Well this happened. While companies like LG and Motorola are patting themselves on the back for putting 3,000-3,500 mAh batteries inside their phones, according to the Chinese website MTKSJ a Chinese company managed to put a 5,000 mAh battery inside a 5.5″ smartphone (or rather phablet, like the Galaxy Note 2), that is thinner than 9mm. So who says you have to make thick phones if you put very large batteries inside?
Now, the real question is will this lead to better battery life – which is really what we care about, and not just a higher battery number. It’s disappointing to see companies put bigger and bigger batteries in smartphones with each new generation, and yet we are still not getting much better battery life with new generations. It was just 2-3 years ago when we were using batteries that were half as big as the batteries we see today. and the phones lasted about as long. So what’s happening?
The problem is the OEM’s follow market demands, and the market demand right now is faster and faster processors, and higher and higher resolution displays. Each generation of processors or displays may get more efficient, as the technology itself, but when you also ramp up the clock speed as much as you can, and double the number of pixels for the screen every year, then those efficiency improvements get canceled out, or worse – the phones consume more power overall.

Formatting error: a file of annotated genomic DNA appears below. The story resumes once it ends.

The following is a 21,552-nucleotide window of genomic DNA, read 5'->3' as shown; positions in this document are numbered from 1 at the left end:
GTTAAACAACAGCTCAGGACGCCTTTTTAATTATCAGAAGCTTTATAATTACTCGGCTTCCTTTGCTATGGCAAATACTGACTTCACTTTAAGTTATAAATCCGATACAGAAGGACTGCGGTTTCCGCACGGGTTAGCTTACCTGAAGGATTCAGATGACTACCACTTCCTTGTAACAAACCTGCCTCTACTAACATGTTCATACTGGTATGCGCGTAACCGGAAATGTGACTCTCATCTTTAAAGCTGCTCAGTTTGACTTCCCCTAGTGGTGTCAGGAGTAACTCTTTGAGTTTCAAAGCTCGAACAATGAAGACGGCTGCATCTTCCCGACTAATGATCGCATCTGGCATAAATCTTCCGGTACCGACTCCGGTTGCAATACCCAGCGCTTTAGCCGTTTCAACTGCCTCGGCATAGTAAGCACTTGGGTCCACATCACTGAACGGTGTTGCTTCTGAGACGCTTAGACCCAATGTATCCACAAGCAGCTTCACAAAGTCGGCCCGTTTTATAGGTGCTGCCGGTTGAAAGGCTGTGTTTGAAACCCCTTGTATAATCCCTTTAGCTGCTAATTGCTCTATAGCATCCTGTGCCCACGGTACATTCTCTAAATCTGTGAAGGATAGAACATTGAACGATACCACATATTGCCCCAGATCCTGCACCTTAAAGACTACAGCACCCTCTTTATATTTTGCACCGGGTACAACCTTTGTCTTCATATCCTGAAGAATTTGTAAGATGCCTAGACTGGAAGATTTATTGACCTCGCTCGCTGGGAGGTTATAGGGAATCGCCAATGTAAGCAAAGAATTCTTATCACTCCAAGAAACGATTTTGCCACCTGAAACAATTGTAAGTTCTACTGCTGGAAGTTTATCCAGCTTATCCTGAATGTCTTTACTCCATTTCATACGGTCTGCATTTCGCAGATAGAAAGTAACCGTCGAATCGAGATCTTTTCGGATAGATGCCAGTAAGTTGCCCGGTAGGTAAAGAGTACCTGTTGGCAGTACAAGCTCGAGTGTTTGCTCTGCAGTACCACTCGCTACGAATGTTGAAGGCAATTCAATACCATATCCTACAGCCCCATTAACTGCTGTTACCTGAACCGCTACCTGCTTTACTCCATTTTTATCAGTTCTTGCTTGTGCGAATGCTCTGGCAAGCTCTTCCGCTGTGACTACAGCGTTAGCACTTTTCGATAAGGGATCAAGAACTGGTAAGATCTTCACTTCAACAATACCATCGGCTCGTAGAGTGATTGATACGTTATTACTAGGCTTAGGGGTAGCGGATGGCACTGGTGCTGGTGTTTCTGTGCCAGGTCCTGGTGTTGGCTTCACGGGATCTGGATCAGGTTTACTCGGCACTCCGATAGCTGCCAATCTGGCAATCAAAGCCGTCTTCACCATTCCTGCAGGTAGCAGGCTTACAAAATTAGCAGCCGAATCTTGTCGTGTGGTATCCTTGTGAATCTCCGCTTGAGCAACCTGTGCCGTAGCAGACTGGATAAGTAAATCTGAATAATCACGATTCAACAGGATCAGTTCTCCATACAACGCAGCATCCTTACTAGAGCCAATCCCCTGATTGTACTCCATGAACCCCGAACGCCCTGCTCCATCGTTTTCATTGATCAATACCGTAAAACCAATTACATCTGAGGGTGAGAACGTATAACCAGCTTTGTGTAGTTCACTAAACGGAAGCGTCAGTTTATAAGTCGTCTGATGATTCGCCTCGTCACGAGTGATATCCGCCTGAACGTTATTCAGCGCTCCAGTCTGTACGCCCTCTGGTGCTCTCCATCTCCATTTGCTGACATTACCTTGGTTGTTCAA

Until we start asking OEM’s to actually make “battery life” their #1 priority in a smartphone, bigger batteries will not help, because their #1 priorities remain to beat the competition in benchmarks and specs, so you won’t see more smartphones that start lasting 24 hours, 48 hours, 72 hours, and so on. If you really want to see that from smartphones, then ask OEM’s to make that their priority, instead of just putting bigger (and more expensive) batteries inside, that just end up compensating for other power consuming specs, and aren’t really helping to increase the battery life.
One other problem with bigger batteries, besides making phones more expensive (like the Droid Maxx), is that they’re slower to charge, so that will be a frustrating problem with phones with bigger batteries. This is why companies need to focus first and foremost on battery life, and not on big battery sizes.
Fortunately, the Chinese company making this ChangHong Z9 smartphone seems to be thinking like that, and will “only” use a 720p screen and a very efficient quad core Cortex A7 chip from Mediatek. That should help with actually making the battery life of the phone bigger, and not just the battery size.